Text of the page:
To reach most, if not all children, other radio transmitters need to be added to the program to expand coverage. In areas where there are no transmitters to allow us to reach complete coverage, they must be installed.  An optimisation algorithm, designed by the GRID3 team at Flowminder, was deployed to provide data-led guidance on where those transmitters should be built – providing us with exact data on coverage so that no child is left behind.

There is no doubt that the pandemic has made things more difficult for our education systems. But it has also presented us with an opportunity to think about how we can do things differently, more equitably. Why could we not use radio programs to continue to teach the most vulnerable students – those who are unable to attend classes in person and those who fall behind? Despite progress in Sierra Leone, the poorest children still struggle to attend school due to intersecting disadvantages such as poverty, social norms and stigma. Poor rural girls are especially at a disadvantage, most of them unable to complete a single year of secondary school.

The exciting news is that we can reach more children. GRID3’s analysis shows that adding 14 alternative transmitters to the program would expand coverage to 90% of children. Building a further three transmitters would increase this percentage to 96%, equating to an estimated 2.8 million children in total. The Ministry has already committed to buying the first set off three radio transmitters through a GPE COVID-19 Grant to Sierra Leone in addition to two other transmitters procured by a NGO partner. This means that we could be very close to achieving the goal of universal access to primary and secondary education in Sierra Leone.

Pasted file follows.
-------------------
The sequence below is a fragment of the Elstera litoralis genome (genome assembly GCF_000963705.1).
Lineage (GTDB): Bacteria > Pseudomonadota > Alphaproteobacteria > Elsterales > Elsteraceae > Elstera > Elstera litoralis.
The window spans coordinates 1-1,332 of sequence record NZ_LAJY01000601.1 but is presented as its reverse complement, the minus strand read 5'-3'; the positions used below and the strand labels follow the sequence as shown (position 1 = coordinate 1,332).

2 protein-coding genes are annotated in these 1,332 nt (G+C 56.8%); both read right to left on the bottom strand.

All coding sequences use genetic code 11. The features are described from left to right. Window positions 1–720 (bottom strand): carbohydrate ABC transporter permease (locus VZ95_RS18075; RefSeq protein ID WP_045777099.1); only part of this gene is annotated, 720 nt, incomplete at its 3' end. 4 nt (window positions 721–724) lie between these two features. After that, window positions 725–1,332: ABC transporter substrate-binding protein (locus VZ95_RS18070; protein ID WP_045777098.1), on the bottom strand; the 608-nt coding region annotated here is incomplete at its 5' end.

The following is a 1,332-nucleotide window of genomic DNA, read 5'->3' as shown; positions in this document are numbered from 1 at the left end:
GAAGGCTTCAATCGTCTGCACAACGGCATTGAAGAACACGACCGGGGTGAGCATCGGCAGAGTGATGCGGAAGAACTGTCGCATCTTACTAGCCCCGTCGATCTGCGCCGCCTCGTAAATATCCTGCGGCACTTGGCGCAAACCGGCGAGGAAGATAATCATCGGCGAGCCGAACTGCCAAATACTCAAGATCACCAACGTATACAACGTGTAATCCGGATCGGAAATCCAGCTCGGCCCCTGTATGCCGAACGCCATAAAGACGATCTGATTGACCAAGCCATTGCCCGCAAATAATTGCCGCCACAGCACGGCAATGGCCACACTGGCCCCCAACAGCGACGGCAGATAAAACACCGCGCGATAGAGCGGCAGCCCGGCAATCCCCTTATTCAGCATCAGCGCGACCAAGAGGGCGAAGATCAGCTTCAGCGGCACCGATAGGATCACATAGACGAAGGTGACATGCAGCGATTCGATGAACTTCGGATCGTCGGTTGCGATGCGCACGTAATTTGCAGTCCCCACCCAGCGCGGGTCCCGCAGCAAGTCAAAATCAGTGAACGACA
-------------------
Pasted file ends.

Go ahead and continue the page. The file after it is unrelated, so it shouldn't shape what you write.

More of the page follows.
There is no doubt that COVID-19 has disrupted education systems. The learning gap between the richest and poorest students is at grave risk of growing. But the pandemic has also spurred governments to innovate to mitigate the learning losses. We have an unprecedented opportunity to harness the power of technology and data analytics to build a more inclusive and equitable education system. The ability to reach the most vulnerable students through geospatial data innovations could be transformative. Technology is not an end in itself, but it can help us find solutions that are desperately needed to meet Sustainable Development Goal 4 of ensuring inclusive and equitable quality education for all.

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3 Responses to The power of radio in Sierra Leone: ensuring no child is left behind

  1. Pingback: The power of radio in Sierra Leone: ensuring no child is left behind — World Education Blog –

  2. HM Favour says:

    I like this program and I want to be part of it


  3. Anita Dighe says:

    Fascinating. It is not only children but also adults who need to be provided inclusive education during post-Covid times. Countries that cannot provide inclusive education should learn from this experience of Sierra Leone